Image Downloading revised

The image downloading system in V2 was, until recently, largely unchanged from the system used in V1. However, it has always been delicate and prone to problems and is a cause of many support questions. After some thought I decided it was time to revise the whole thing and make it both more robust, more efficient, and less obtrusive.

The main problem I had was the folder-based method of storing image files and their attendant information. It was slow and prone to deletions by “external forces”. I decided to use a single file database instead. This is faster (no scanning for files, etc.) and all the information is unified, compact and easily accessed from within the application. Some may be disturbed by the fact that single large files make incremental backups challenging (e.g. Apple’s Time Machine), but the database is within its own folder and can be excluded from incremental backups where necessary.

Don’t worry, you won’t lose your old file-based cache. The first thing AstroPlanner does is create a new database and sucks all the old image files into it. This is reasonably rapid, and happens in a background thread, so you can continue working while it happens.

The new system allows all sizes of images (with a one arcmin increment), so you’re no longer stuck with a few selected sizes. You can download a 17’x17′ image, or a 44’x44′ image. Also, an object will now attach itself to all images that contain that object with its boundaries, not just the image with the exact coordinates of the object. e.g. if you have an image that encompasses both M81 and M82 then the same image will be displayed for both objects.

The Image Manager is now a lot faster than before and doesn’t make you go and drink coffee while it’s initialising.


All downloaded images are now cached automatically, so that option has gone. All viewing and downloading is done from the Image Display/Download window (formerly the DSS Image Window)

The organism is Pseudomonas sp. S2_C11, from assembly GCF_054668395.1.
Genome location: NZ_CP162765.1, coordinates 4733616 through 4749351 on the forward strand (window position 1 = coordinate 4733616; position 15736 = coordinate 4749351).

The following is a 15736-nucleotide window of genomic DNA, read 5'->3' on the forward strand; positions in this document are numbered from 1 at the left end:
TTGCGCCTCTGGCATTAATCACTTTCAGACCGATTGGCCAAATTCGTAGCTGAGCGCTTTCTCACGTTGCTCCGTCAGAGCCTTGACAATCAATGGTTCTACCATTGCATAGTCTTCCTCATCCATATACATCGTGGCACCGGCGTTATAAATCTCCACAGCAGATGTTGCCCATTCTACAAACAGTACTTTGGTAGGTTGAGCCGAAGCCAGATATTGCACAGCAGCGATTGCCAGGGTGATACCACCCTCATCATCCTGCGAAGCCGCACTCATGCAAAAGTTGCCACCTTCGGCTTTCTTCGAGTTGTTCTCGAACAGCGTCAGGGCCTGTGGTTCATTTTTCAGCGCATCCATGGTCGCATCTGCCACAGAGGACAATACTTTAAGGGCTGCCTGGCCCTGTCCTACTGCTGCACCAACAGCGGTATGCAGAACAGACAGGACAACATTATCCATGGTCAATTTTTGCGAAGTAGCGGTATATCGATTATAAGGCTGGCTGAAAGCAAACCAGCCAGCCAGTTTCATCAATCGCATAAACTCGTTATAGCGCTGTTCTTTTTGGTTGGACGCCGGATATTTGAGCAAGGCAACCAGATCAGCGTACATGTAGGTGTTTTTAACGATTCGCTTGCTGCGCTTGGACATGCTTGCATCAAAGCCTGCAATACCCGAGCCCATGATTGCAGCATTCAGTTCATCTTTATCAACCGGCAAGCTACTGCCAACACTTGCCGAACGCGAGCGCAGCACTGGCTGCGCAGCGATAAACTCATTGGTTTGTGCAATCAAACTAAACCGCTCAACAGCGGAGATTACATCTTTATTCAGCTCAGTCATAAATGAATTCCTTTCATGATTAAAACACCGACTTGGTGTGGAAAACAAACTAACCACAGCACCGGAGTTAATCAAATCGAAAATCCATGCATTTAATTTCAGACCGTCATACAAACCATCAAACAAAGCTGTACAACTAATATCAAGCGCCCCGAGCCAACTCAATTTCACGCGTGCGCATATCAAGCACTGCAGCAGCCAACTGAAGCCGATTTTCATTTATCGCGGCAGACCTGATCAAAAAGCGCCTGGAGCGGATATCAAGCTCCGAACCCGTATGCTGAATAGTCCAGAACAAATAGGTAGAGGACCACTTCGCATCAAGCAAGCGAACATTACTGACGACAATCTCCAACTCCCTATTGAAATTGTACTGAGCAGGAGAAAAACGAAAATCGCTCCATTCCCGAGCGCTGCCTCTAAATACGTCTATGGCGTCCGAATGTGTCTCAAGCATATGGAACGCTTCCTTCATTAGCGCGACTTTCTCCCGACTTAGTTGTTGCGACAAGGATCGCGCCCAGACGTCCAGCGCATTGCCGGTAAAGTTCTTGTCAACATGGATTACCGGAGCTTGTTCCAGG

You’ll note that there is now a Download and a Status tab. The download tab allows you to specify what you want to download.


Downloading, decoding, decompressing, enhancing, etc. are all now done in overlapping concurrent background threads, so you won’t even have to stop working while the downloads are happening. This means that things happen much faster than they did before and far less obtrusively.

If you want to see what’s going on, you can look at the Status tab at any time and see what’s in the queue. You can also stop all downloads, and look at an error log of anomalous happenings during the downloads.


An additional bonus can be found in the Image Preferences.


Yup, you can tell AstroPlanner to download images automatically for you, either when you open a plan document, or whenever you add new objects to the plan (or both). This all takes place automagically (assuming you have an Internet connection) and means you’ll have images to look at within seconds of adding objects to your plan (well, assuming a broadband connection, the image servers being up and running, and the sizes of the images you are looking at).